Threat Intelligence Blog

Posted January 24, 2018

On a global level, cyberspace has grown increasingly complex. Specifically, nations remain at an impasse in attempting to develop a set of standards to determine how governments should – and should not – operate as cyber actors.

Given the potential consequences as international events transpire, the topic will surely intensify in 2018 and beyond. Yet, to appreciate the intricate difficulties in establishing what are called “international law norms” for cyberspace, we only need to take a look back at a relatively underreported stumbling block that emerged last year and thwarted (at least for now) a United Nations (UN)-based initiative.

The UN effort was in the works for literally years, with the 2004 launch of its Group of Governmental Experts on Developments in the Field of Information and Telecommunications in the Context of International Security (also known as the GGE). Given the gravity of the subject at hand and the multiple layers of agendas attached to each country that participated, it was encouraging to watch the GGE progress with slow but deliberate forward momentum since it began.

This made the setback in June of last year all the more disappointing, when a small number of governments rejected text in the GGE’s final report. As a result, no consensus was achieved, and the GGE did not submit recommendations to the UN General Assembly. While, unsurprisingly, China, Cuba, and Russia form the foundation of the oppositionists, there were several other countries leaning away from the Western position. Ultimately, the crux of the disagreement fell upon three principles:

  • The right of a nation state to respond to internationally wrong acts. The focus here is on whether nation states can or should be able to independently retaliate or deploy countermeasures for perceived hostile cyber acts. The general ambiguity of what constitutes countermeasures (e.g., hacking back against alleged attackers) may have prompted the pushback.
  • The right of a nation state to defend itself. Cuba objected to this point because it “aimed to establish equivalence between the malicious use of information and communications and the concept of an armed attack.” Apparently, Cuba was not alone in this objection. Some unnamed governments reportedly refused to agree to wording that would equate a cyber attack to an armed attack.
  • The application of international humanitarian law. Cuba asserted that if this principle was applied to cyberspace, it could legitimize a situation in which war or military conflict could result due to incidents impacting information and communication technology (ICT). China has echoed the same sentiment in the past.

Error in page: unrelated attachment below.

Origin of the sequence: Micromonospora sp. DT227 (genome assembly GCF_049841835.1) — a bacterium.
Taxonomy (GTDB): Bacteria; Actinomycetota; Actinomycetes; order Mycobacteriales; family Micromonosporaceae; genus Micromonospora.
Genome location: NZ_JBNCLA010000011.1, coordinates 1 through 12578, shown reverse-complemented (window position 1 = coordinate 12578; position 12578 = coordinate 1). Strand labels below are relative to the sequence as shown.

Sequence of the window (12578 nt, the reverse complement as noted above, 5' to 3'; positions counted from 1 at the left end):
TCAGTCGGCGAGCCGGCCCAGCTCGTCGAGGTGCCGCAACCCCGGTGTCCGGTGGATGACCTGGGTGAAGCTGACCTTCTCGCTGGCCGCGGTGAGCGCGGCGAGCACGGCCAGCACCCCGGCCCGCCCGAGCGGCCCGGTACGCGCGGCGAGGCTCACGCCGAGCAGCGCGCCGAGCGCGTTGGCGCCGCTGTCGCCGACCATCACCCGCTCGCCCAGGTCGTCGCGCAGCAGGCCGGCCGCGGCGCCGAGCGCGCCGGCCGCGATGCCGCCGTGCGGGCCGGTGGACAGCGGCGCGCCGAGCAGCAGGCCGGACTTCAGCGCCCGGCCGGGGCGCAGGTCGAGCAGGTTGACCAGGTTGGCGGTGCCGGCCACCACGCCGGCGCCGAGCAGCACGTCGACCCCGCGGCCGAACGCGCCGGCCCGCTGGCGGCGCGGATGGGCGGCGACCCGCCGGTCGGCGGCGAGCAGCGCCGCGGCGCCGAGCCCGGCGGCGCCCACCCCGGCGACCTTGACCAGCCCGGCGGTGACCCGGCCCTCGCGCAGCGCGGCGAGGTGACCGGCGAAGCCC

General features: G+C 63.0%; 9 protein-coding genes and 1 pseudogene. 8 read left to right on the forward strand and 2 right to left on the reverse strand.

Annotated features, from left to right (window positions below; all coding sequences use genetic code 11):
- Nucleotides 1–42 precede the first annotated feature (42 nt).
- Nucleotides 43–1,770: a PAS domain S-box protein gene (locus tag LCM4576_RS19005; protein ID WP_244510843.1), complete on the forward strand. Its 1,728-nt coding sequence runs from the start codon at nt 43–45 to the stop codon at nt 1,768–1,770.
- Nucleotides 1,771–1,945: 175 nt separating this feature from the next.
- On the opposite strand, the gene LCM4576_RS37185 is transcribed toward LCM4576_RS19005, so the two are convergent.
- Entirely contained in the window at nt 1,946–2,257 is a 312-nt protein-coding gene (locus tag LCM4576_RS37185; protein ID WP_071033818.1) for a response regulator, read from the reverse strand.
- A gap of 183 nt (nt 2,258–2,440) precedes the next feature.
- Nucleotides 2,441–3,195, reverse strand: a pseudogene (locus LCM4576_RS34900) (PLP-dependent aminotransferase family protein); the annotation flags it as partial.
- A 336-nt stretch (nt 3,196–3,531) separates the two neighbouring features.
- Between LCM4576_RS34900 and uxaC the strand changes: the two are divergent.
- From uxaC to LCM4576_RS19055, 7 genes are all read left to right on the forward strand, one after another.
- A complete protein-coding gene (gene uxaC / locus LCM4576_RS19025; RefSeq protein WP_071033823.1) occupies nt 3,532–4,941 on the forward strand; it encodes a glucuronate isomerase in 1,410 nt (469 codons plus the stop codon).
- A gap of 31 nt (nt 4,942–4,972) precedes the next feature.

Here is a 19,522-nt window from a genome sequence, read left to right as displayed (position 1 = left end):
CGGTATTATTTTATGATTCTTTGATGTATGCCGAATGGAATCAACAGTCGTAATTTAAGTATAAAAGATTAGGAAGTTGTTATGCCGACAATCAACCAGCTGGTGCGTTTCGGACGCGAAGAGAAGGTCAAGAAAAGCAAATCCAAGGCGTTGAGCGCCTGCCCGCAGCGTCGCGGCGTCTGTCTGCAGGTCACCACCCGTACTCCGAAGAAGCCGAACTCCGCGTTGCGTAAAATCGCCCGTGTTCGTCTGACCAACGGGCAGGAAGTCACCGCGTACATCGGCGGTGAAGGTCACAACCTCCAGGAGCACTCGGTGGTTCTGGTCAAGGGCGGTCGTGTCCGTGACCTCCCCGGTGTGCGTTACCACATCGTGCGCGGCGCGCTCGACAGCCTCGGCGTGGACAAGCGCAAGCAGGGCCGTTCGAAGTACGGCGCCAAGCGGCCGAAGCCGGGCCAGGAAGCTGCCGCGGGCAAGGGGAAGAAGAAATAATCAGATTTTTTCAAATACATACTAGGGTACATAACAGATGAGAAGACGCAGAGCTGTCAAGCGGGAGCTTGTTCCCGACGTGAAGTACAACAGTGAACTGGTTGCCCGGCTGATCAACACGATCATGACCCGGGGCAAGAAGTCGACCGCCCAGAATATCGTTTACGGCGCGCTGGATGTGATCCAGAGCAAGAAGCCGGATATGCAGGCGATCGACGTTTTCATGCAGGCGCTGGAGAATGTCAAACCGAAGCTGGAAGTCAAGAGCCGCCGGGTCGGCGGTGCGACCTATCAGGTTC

Today, while there is still hope for common ground agreements, these outcomes are proving elusive. Governments maintain different legal definitions and understandings of cyberspace. They diverge about which activities should transpire within their digital domain. While efforts such as the GGE encourage nations to discuss pressing issues of behavior, there is a wariness that persists over the intention of influencers like the U.S., which may be viewed as trying to determine the rules for everyone else to follow. According to one perspective, Russia and China feared that endorsing countermeasures, and international law would pave the way for the U.S. to justify retaliation for malicious actions in cyberspace.

Undoubtedly, the U.S.– and some of its Western allies – continue to be perceived as the most capable global cyber actors, a conclusion that the Edward Snowden leaks bolster, as well as the tools and exploits suspected of being used by U.S. intelligence as exposed by the Shadow Brokers. With the West leading these “cyber norms” talks, certain countries may conclude that Western governments are gaining too much influence in this realm, and subsequently, over them. Even if they are not necessarily pro-China/Russia, they appear hesitant to lend their full support to the U.S./West, despite the U.S. intention of trying to find likeminded allies to build support.

Any attempt to incorporate global principles will likely meet with pushback from states that do not have a robust, offensive-capable cyber skill set. As such, embracing sovereignty – a position advocated by China and Russia – seeks to provide legal justification for a lesser-capable state to at least maintain a counter-balance to more cyber-sophisticated ones.

As the debate continues, all of this will need to come down to skillful consensus-building over deliberate and diplomatically-minded, pragmatic discourse. Clearly, both sides must make concessions to arrive at some basic acceptance of what a nation can and cannot do in cyberspace. But if countries fixate upon positions that favor their own interests and advantages, the lawless status quo remains entrenched. Unfortunately, in the end, that may be exactly what both sides want.

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